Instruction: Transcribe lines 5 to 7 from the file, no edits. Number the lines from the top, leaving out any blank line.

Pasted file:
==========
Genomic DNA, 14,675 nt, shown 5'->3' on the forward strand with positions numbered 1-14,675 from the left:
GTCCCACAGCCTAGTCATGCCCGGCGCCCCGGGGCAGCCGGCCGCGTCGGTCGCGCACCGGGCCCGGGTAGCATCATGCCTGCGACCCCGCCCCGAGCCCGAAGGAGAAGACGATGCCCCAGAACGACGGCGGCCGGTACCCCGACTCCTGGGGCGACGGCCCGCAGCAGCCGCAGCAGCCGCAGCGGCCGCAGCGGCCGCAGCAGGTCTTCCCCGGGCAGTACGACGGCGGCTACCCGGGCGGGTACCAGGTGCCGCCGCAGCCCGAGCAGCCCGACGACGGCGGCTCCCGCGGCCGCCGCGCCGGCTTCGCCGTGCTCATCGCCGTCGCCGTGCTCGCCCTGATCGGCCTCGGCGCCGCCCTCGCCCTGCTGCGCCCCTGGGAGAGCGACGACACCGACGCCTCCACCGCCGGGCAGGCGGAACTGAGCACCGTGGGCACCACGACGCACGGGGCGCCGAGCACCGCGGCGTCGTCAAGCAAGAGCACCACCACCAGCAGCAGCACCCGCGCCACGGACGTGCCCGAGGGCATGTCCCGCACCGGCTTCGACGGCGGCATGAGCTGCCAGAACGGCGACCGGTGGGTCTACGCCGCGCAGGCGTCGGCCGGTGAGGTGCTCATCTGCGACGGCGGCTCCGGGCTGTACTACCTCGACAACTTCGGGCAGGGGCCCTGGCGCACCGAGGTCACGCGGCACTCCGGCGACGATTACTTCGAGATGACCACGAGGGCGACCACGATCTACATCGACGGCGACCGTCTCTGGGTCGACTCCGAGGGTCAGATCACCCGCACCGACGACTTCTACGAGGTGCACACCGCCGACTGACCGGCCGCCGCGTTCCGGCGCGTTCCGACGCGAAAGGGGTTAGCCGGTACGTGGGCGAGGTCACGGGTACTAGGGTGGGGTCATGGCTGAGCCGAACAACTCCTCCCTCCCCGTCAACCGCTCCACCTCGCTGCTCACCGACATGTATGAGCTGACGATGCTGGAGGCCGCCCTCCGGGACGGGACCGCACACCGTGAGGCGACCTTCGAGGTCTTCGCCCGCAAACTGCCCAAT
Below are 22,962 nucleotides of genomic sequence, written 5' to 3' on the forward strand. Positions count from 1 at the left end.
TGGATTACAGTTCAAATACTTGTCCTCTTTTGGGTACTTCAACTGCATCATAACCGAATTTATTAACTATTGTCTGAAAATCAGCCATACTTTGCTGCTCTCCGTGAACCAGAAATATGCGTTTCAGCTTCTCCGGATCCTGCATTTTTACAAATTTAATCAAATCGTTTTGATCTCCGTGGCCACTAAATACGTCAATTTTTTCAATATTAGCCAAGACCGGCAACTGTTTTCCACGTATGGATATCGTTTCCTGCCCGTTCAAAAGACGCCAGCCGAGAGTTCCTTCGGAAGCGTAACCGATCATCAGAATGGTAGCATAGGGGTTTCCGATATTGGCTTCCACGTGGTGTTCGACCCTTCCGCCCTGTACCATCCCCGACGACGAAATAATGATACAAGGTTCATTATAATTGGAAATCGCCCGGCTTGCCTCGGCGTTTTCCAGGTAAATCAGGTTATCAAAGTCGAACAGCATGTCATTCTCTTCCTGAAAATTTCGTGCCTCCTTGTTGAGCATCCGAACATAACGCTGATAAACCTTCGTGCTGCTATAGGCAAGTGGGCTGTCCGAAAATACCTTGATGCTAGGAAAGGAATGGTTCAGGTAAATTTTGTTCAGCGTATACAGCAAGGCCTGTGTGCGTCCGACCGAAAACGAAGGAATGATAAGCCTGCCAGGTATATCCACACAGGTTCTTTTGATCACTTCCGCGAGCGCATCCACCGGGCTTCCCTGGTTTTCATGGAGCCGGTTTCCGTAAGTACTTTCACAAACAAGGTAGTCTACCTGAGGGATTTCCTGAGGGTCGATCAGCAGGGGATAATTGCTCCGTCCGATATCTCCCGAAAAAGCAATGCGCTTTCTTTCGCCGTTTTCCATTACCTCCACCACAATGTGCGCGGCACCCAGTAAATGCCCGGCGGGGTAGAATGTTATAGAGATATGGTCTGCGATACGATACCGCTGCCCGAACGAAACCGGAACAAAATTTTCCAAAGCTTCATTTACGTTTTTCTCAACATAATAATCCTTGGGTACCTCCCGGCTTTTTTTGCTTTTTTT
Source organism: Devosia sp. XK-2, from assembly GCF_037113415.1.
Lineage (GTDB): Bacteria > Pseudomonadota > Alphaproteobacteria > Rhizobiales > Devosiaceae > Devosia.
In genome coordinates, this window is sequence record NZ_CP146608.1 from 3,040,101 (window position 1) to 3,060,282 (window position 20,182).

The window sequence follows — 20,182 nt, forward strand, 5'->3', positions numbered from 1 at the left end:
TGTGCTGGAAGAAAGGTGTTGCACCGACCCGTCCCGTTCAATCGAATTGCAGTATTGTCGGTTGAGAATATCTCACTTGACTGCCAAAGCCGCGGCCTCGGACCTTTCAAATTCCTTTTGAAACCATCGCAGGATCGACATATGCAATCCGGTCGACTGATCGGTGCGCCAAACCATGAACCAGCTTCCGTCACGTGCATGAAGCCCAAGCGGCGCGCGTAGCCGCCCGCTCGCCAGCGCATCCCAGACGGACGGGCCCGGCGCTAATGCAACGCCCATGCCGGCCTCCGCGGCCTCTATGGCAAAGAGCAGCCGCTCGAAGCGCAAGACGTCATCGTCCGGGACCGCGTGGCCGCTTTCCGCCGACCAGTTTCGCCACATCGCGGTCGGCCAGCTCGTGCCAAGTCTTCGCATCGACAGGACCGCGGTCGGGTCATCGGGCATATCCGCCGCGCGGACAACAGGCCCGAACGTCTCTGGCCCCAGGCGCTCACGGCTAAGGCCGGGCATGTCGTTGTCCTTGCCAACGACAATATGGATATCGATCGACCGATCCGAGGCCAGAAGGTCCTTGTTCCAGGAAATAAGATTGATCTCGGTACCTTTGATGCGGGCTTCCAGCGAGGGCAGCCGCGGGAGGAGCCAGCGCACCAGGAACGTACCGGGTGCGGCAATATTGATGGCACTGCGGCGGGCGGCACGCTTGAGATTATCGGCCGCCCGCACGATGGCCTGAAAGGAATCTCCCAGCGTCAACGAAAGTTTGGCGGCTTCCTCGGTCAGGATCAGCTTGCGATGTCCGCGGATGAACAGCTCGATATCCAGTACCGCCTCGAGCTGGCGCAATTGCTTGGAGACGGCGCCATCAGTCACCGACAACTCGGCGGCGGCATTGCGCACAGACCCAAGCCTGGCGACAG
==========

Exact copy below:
Source organism: Devosia sp. XK-2, from assembly GCF_037113415.1.
Lineage (GTDB): Bacteria > Pseudomonadota > Alphaproteobacteria > Rhizobiales > Devosiaceae > Devosia.
In genome coordinates, this window is sequence record NZ_CP146608.1 from 3,040,101 (window position 1) to 3,060,282 (window position 20,182).